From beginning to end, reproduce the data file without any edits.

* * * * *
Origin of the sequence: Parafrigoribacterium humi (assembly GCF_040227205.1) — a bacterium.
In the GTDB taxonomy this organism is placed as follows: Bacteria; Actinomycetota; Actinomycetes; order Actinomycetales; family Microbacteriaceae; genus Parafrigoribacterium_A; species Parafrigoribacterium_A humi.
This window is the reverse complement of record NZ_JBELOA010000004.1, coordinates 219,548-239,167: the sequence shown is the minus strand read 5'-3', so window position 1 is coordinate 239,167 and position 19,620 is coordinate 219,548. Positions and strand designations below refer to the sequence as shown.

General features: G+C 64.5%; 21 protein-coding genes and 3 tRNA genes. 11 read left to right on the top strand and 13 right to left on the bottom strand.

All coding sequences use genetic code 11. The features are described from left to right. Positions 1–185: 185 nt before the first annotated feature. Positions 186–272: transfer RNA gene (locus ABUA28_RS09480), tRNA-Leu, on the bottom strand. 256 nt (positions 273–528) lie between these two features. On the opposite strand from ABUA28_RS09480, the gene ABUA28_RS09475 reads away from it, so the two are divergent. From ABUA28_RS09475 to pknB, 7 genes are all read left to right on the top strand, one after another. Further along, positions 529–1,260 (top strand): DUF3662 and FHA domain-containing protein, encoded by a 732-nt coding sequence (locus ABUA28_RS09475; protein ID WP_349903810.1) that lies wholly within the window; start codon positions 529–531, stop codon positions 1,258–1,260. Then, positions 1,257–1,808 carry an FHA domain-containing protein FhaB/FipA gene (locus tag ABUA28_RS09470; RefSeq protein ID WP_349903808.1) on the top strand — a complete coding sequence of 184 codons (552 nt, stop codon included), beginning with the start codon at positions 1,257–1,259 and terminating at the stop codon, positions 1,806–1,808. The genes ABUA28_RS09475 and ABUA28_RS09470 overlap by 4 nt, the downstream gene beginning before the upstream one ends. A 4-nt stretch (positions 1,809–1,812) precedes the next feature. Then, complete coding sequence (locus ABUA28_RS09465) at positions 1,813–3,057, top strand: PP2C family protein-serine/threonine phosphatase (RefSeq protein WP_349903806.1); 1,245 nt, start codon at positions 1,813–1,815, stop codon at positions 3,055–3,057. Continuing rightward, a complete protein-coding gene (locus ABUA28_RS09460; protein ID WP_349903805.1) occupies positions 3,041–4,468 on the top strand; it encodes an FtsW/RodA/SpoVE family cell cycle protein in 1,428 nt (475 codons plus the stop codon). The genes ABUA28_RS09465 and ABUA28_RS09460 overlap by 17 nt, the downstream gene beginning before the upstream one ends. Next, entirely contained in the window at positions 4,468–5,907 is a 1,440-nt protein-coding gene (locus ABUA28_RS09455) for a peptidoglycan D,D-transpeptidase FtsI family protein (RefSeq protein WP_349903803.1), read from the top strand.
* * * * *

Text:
Origin of the sequence: Parafrigoribacterium humi (assembly GCF_040227205.1) — a bacterium.
In the GTDB taxonomy this organism is placed as follows: Bacteria; Actinomycetota; Actinomycetes; order Actinomycetales; family Microbacteriaceae; genus Parafrigoribacterium_A; species Parafrigoribacterium_A humi.
This window is the reverse complement of record NZ_JBELOA010000004.1, coordinates 219,548-239,167: the sequence shown is the minus strand read 5'-3', so window position 1 is coordinate 239,167 and position 19,620 is coordinate 219,548. Positions and strand designations below refer to the sequence as shown.

General features: G+C 64.5%; 21 protein-coding genes and 3 tRNA genes. 11 read left to right on the top strand and 13 right to left on the bottom strand.

All coding sequences use genetic code 11. The features are described from left to right. Positions 1–185: 185 nt before the first annotated feature. Positions 186–272: transfer RNA gene (locus ABUA28_RS09480), tRNA-Leu, on the bottom strand. 256 nt (positions 273–528) lie between these two features. On the opposite strand from ABUA28_RS09480, the gene ABUA28_RS09475 reads away from it, so the two are divergent. From ABUA28_RS09475 to pknB, 7 genes are all read left to right on the top strand, one after another. Further along, positions 529–1,260 (top strand): DUF3662 and FHA domain-containing protein, encoded by a 732-nt coding sequence (locus ABUA28_RS09475; protein ID WP_349903810.1) that lies wholly within the window; start codon positions 529–531, stop codon positions 1,258–1,260. Then, positions 1,257–1,808 carry an FHA domain-containing protein FhaB/FipA gene (locus tag ABUA28_RS09470; RefSeq protein ID WP_349903808.1) on the top strand — a complete coding sequence of 184 codons (552 nt, stop codon included), beginning with the start codon at positions 1,257–1,259 and terminating at the stop codon, positions 1,806–1,808. The genes ABUA28_RS09475 and ABUA28_RS09470 overlap by 4 nt, the downstream gene beginning before the upstream one ends. A 4-nt stretch (positions 1,809–1,812) precedes the next feature. Then, complete coding sequence (locus ABUA28_RS09465) at positions 1,813–3,057, top strand: PP2C family protein-serine/threonine phosphatase (RefSeq protein WP_349903806.1); 1,245 nt, start codon at positions 1,813–1,815, stop codon at positions 3,055–3,057. Continuing rightward, a complete protein-coding gene (locus ABUA28_RS09460; protein ID WP_349903805.1) occupies positions 3,041–4,468 on the top strand; it encodes an FtsW/RodA/SpoVE family cell cycle protein in 1,428 nt (475 codons plus the stop codon). The genes ABUA28_RS09465 and ABUA28_RS09460 overlap by 17 nt, the downstream gene beginning before the upstream one ends. Next, entirely contained in the window at positions 4,468–5,907 is a 1,440-nt protein-coding gene (locus ABUA28_RS09455) for a peptidoglycan D,D-transpeptidase FtsI family protein (RefSeq protein WP_349903803.1), read from the top strand.